Alkaline, Acid and Exothermic Perms for Hair

Posted by admin - April 24th, 2010

It’s more than half a century that hair perms, also known as chemical waves, have been in rather wide use. Still, quite many prefer to avoid perming because of the common belief that perms can seriously damage the hair and make it brittle, dry, lifeless and fragile. Though, in most cases this happens because of incorrect use of perms. To avoid such drastic effect, it is recommended to apply different perms according to your hair type. All in all, there are three basic types of perms: acid, alkaline and exothermic.

Alkaline perms are considered to be the most popular type. The main reason for this can be the fact that they create a more firm curl that stays permanent for a longer period of time. Another reason is that are applied much more quickly than acid and exothermic perms: it takes only 20 minutes to finish the procedure. Moreover, they don’t require additional heat while applying. That’s why alkaline perms are also known as “cold” perms. They contain ammonium thioglycolate, an active chemical that makes an unpleasant smell during the process. Alkaline perms have a pH level of approximately 9.5, which is very high. Therefore, alkaline perms give strong and firm results on normal, thick, coarse and resistant hair. On the other hand, the higher the pH level of the lotion’s pH, the more damaging it is for the hair. This is probably the reason why certain conditioning agents are often added to these perms.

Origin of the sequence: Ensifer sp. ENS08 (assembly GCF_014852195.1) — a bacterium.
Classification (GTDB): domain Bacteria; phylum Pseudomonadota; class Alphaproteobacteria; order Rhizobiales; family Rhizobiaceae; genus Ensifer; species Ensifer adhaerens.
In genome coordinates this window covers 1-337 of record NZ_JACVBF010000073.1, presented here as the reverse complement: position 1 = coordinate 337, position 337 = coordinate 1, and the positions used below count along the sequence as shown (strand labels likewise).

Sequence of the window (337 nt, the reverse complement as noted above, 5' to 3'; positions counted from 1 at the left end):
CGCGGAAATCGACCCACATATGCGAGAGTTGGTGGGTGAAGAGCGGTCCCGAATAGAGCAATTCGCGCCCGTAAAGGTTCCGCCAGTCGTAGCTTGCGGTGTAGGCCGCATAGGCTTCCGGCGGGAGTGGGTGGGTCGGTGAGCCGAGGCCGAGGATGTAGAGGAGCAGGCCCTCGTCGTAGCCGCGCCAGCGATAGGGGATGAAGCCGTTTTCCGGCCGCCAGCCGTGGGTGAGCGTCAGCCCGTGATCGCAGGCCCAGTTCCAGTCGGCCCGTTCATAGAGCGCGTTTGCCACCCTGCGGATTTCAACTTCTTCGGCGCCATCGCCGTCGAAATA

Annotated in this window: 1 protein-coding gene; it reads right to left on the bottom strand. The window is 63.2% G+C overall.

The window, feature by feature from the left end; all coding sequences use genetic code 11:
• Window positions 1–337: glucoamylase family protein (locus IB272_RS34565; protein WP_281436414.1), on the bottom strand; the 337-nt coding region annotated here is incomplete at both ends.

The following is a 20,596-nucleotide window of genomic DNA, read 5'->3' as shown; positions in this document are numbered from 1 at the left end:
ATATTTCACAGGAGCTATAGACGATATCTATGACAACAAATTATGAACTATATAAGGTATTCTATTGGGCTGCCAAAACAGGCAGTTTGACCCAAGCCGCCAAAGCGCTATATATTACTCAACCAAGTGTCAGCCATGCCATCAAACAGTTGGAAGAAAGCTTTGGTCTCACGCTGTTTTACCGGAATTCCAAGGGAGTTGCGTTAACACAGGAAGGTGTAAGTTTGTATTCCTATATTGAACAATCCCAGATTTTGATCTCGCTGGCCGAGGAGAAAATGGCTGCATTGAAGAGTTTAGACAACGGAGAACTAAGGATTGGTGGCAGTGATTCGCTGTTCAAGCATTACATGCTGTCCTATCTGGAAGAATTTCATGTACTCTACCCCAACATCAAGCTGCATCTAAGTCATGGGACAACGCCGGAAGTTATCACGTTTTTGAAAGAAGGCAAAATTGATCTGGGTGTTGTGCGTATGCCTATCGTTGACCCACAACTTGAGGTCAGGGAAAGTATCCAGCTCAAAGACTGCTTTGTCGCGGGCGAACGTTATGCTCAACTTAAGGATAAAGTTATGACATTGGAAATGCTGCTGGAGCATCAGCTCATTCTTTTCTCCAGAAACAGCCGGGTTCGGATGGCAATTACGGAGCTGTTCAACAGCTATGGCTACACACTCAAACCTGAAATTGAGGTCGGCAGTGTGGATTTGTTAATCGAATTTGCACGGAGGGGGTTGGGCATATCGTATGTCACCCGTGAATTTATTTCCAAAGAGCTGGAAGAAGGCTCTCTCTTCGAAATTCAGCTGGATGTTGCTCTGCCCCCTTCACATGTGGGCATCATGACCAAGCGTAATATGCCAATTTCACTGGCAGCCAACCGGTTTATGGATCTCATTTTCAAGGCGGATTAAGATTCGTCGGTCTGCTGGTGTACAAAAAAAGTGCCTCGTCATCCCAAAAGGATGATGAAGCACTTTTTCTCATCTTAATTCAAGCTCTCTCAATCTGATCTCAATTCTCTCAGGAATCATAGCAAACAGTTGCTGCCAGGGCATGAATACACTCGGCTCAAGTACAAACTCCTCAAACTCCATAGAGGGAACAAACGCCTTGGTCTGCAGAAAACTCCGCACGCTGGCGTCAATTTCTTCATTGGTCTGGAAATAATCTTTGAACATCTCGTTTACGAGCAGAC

Acid perms are becoming more and more popular nowadays. They produce highly conditioned and flexible waves. These perms have activators added to them and generally require heat to open up the cuticle scales to get into the cortex. Though, additional heat may not be necessary in cases when the cuticle layer is damaged (in bleached or chemically treated hair). Acid perms contain a chemical called glyceryl monothioglycollate that has a milder acidic action. That’s why they generally have a slightly acid pH (from 5.5 to 7). Still, they are known to cause allergic reactions if used frequently. Also, because of their gentle formulation, acid perms take much longer to be applied on hair. In comparison with alkaline perms, acid perms  are more suited to fine, sensitive, bleached, fragile, porous, chemically treated, damaged or tinted hair because they minimizes the risk of hair damage have a mildly acidic action that.

Exothermic perms, or exothermic waves, are self timing and self heating. They creates chemical reaction that makes them heat up internally. The heat allows the lotion to get into the cortex and moulds the hair into its new form from inside. Exothermic perms give beautiful bouncy and resilient waves. They are thioglycolate free and have a neutral or low pH level what make them suitable for weak and fragile hair.

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